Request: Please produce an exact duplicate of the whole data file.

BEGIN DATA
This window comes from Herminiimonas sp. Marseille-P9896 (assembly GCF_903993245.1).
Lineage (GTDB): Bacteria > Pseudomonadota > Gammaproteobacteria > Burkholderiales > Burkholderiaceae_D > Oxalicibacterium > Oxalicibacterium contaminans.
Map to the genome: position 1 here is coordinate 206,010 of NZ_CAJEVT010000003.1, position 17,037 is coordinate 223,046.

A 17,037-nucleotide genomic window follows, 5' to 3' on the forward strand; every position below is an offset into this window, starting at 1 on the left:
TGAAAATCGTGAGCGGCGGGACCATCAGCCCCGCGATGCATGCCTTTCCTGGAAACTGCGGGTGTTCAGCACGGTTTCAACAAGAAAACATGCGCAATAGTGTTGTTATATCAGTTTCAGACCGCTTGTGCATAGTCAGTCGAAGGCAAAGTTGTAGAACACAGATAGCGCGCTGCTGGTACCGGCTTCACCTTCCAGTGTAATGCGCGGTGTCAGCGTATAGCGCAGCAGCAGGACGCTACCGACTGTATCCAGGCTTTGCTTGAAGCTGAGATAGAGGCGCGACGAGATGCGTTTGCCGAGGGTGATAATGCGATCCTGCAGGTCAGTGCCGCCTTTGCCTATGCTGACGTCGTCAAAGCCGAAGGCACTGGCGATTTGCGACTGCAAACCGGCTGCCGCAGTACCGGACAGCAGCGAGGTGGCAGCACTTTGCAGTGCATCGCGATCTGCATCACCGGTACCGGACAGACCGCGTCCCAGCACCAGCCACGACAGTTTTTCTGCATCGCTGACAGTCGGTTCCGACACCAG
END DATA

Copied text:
This window comes from Herminiimonas sp. Marseille-P9896 (assembly GCF_903993245.1).
Lineage (GTDB): Bacteria > Pseudomonadota > Gammaproteobacteria > Burkholderiales > Burkholderiaceae_D > Oxalicibacterium > Oxalicibacterium contaminans.
Map to the genome: position 1 here is coordinate 206,010 of NZ_CAJEVT010000003.1, position 17,037 is coordinate 223,046.

A 17,037-nucleotide genomic window follows, 5' to 3' on the forward strand; every position below is an offset into this window, starting at 1 on the left:
TGAAAATCGTGAGCGGCGGGACCATCAGCCCCGCGATGCATGCCTTTCCTGGAAACTGCGGGTGTTCAGCACGGTTTCAACAAGAAAACATGCGCAATAGTGTTGTTATATCAGTTTCAGACCGCTTGTGCATAGTCAGTCGAAGGCAAAGTTGTAGAACACAGATAGCGCGCTGCTGGTACCGGCTTCACCTTCCAGTGTAATGCGCGGTGTCAGCGTATAGCGCAGCAGCAGGACGCTACCGACTGTATCCAGGCTTTGCTTGAAGCTGAGATAGAGGCGCGACGAGATGCGTTTGCCGAGGGTGATAATGCGATCCTGCAGGTCAGTGCCGCCTTTGCCTATGCTGACGTCGTCAAAGCCGAAGGCACTGGCGATTTGCGACTGCAAACCGGCTGCCGCAGTACCGGACAGCAGCGAGGTGGCAGCACTTTGCAGTGCATCGCGATCTGCATCACCGGTACCGGACAGACCGCGTCCCAGCACCAGCCACGACAGTTTTTCTGCATCGCTGACAGTCGGTTCCGACACCAG